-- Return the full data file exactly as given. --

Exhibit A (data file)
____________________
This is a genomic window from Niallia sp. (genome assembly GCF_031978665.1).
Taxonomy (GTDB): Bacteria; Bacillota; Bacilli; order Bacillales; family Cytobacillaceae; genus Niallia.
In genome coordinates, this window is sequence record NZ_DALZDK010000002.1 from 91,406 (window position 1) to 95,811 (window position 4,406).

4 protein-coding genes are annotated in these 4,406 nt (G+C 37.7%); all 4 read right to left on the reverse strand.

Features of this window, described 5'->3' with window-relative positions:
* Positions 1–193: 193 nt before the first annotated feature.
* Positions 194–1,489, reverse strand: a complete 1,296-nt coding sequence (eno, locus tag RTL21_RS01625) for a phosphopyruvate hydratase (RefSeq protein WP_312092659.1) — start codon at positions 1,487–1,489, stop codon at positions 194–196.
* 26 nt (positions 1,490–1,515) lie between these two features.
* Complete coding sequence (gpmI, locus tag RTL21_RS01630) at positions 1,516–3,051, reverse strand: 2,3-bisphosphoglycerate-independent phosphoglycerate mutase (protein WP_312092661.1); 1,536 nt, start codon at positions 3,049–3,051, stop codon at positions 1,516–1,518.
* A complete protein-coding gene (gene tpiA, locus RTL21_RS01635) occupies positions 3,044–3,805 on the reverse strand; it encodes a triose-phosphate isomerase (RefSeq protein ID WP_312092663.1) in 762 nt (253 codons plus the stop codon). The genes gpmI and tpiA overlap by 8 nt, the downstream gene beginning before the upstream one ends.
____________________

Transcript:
This is a genomic window from Niallia sp. (genome assembly GCF_031978665.1).
Taxonomy (GTDB): Bacteria; Bacillota; Bacilli; order Bacillales; family Cytobacillaceae; genus Niallia.
In genome coordinates, this window is sequence record NZ_DALZDK010000002.1 from 91,406 (window position 1) to 95,811 (window position 4,406).

4 protein-coding genes are annotated in these 4,406 nt (G+C 37.7%); all 4 read right to left on the reverse strand.

Features of this window, described 5'->3' with window-relative positions:
* Positions 1–193: 193 nt before the first annotated feature.
* Positions 194–1,489, reverse strand: a complete 1,296-nt coding sequence (eno, locus tag RTL21_RS01625) for a phosphopyruvate hydratase (RefSeq protein WP_312092659.1) — start codon at positions 1,487–1,489, stop codon at positions 194–196.
* 26 nt (positions 1,490–1,515) lie between these two features.
* Complete coding sequence (gpmI, locus tag RTL21_RS01630) at positions 1,516–3,051, reverse strand: 2,3-bisphosphoglycerate-independent phosphoglycerate mutase (protein WP_312092661.1); 1,536 nt, start codon at positions 3,049–3,051, stop codon at positions 1,516–1,518.
* A complete protein-coding gene (gene tpiA, locus RTL21_RS01635) occupies positions 3,044–3,805 on the reverse strand; it encodes a triose-phosphate isomerase (RefSeq protein ID WP_312092663.1) in 762 nt (253 codons plus the stop codon). The genes gpmI and tpiA overlap by 8 nt, the downstream gene beginning before the upstream one ends.